Namibia to investigate Sasol role

Sasol and its joint venture partners in Namibia are finally starting to break their silence over a R4-billion oil contract as questions of impropriety mount around the questionable black economic empowerment (BEE) deal.

The change follows an announcement this month by the Namibian Anti-Corruption Commission (ACC) that it was investigating complaints of irregularities in the awarding of the state tender.

In October 2004, Sasol formed a joint venture called Namibia Liquid Fuel (NLF) Ltd with Philco Twenty, a Namibian company whose shareholders are top government officials from the state president’s office, the Ministry of Justice and individuals closely linked to the ruling party, Swapo.

NLF was formed specifically to land an R800-million-a-year state contract to import half of Namibia’s fuel needs for five years. It was formed a few months after Sasol had signed a “memorandum of understanding” with another BEE firm, Namibia Energy Corporation (Namenco), which had hoped to specialise in the shipment of the fuel from South Africa to Namibia in an agreement with Sasol. Namenco representative Lucius Murorwa claims Sasol dumped the firm for the Swapo-linked partners after Namenco had introduced the deal to former Namibian president Sam Nujoma in the middle of 2004.

The NLF and Philco shareholders are Dr Ndeutala Angola, the Permanent Secretary in the Office of the President; Sacky Shanghala, adviser to the minister of justice; Ranga Haikali, a trade-unionist-turned-businessperson with close ties to Swapo; James Hatuikulipi, who was recently appointed managing director of Investec Namibia; and Luke Mabaso, a South African who was, until February, listed as a manager at metal roof producer Safintra.
NLF has refused to explain why Mabaso is described as a “Namibian” BEE partner or how he became involved in the deal, as it seems that Mabaso has not lived in Namibia.

Namenco unsuccessfully tried to sue Sasol for breach of contract and has since accused the South African company and its Namibian business partners of committing irregularities in the procurement of the tender. Sasol has denied doing anything wrong, while, until recently, the Namibian shareholders of NLF ignored several media requests for comment.

ACC director Paulus Noa said the ACC would conduct a “preliminary investigation” into whether correct procedure was followed in securing the tender, if other parties could have secured the tender, and if there was political influence involved in the process. The corruption investigation is expected to look into NLF’s claim as a broad-based BEE company, while shareholding indicates that the engineers of the deal included names of charitably organisations without their knowledge and that most of the initial supposed shareholders had simply been used to prop up the company’s credentials to win the tender from the state-owned National Petroleum Corporation of Namibia.

While Noa indicated that the probe will focus mainly on NLF and not Sasol, the South African firm is bound to come under scrutiny as to how it got involved with people with close ties to politicians and whether any kickbacks exchanged hands.

Insight Namibia, a monthly current affairs magazine, reported in March that Sasol, which holds 49% shares in NLF, provided the Namibian BEE partners with access to R150-million in the form of a loan guarantee. The loan was provided by Bank Windhoek (a former member of the then Volkskas Bank) with further backing from Absa.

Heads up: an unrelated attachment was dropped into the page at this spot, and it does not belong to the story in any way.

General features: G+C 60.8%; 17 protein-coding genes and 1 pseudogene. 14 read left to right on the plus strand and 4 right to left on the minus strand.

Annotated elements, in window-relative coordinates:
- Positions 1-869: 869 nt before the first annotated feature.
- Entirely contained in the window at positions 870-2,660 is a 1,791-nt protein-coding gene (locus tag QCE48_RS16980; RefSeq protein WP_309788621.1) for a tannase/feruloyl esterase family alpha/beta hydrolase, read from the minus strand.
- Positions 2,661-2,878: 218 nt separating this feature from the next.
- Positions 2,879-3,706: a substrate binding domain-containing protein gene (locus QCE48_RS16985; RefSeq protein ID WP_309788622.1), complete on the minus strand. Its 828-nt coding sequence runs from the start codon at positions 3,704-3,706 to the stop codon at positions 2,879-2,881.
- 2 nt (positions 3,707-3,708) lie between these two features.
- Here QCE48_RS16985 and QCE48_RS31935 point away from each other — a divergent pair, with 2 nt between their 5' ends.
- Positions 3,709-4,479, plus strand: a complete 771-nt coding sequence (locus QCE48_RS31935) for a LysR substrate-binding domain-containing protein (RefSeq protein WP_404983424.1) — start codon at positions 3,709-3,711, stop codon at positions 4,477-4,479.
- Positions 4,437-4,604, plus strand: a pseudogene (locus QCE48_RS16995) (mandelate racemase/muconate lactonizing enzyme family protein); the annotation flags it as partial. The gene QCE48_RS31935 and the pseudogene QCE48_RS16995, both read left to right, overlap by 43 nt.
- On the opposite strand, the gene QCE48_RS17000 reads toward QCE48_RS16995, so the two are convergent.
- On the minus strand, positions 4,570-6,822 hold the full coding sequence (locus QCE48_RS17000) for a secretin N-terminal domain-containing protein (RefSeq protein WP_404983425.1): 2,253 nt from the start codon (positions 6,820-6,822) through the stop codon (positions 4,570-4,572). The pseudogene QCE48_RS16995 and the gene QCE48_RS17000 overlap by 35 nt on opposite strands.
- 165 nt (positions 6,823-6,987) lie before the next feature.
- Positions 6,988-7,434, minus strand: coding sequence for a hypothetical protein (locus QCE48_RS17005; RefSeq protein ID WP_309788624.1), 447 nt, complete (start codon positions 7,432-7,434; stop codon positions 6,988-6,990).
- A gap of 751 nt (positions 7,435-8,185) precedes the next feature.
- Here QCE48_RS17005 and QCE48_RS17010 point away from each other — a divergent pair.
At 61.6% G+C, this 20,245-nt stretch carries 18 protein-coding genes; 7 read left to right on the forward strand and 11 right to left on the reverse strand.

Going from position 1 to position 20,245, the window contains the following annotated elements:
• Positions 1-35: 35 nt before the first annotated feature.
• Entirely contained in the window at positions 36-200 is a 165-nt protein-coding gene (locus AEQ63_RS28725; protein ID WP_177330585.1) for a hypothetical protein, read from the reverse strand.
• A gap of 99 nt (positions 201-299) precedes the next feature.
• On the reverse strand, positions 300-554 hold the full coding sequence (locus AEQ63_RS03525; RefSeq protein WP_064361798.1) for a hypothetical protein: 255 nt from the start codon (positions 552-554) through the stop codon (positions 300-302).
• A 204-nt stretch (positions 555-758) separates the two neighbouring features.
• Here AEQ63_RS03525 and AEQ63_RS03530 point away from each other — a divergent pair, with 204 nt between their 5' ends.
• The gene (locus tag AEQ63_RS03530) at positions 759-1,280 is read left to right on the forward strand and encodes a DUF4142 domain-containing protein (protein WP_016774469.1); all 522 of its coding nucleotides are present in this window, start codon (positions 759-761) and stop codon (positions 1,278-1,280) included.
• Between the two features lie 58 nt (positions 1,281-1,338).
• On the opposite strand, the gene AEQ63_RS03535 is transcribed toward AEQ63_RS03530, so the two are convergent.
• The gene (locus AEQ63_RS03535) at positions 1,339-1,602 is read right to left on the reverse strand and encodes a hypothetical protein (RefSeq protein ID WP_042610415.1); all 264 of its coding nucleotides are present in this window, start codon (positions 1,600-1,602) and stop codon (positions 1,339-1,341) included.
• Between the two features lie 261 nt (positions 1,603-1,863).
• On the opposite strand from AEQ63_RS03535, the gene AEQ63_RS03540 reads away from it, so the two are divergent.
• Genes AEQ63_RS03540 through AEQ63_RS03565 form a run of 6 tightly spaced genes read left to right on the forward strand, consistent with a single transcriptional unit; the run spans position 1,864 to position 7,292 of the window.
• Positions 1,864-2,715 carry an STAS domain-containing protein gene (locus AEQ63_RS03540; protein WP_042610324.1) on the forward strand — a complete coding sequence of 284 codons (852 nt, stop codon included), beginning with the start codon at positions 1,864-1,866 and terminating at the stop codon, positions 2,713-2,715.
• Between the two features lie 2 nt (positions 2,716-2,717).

Insight Namibia has also learnt that Sasol paid out half-yearly dividends of more than R3-million to the individual shareholders at a time when the Namibians were yet to raise capital. Another payment that may come under scrutiny is the $19 per metric tonne that NLF paid back to Namcor, the state-owned company that gave Sasol and its partners the deal to import 500 000 metric tonnes of “white product” requirements every year. The R800-million contract was initially awarded for three years, but has since been extended to five years, to total R4-billion. It is arguably Namibia’s biggest black empowerment deal.

Sasol has so far declined to provide details about the financial deal to which it has helped its BEE partners gain access. The company stated that for the 2005 financial year it “effectively controlled this entity [NLF] and was entitled to 90% of the income from this business.

“NLF has accordingly been consolidated as a subsidiary for the 2005 financial year.” Sasol is yet to explain why the shareholding has remained 51% in favour of the BEE partners, who have no office, employees or technical role in the importation of the fuel into Namibia, except for drawing dividends and having access to the R150-million loan that is fully guaranteed by Sasol.

According to the shareholders’ agreement, if the BEE partners failed to repay the loan, Sasol would annex a corresponding portion of the shareholding, up to 90%. The agreement also states that “Sasol shall carry all the risks associated with such importation [of fuel]”. This is contrary to the BEE pitch that helped NLF win the government tender — that it intended to “cultivate Namibian know-how, skills and other resources” — ahead of other competitors such as BP, Caltex and Energy.

NLF chairperson Ranga Haikali announced last week that it will appoint a CEO to be based in Namibia and issue a press statement responding to questions raised by the media about the deal with Sasol.

Tangeni Amupadhi is the editor of Insight Namibia

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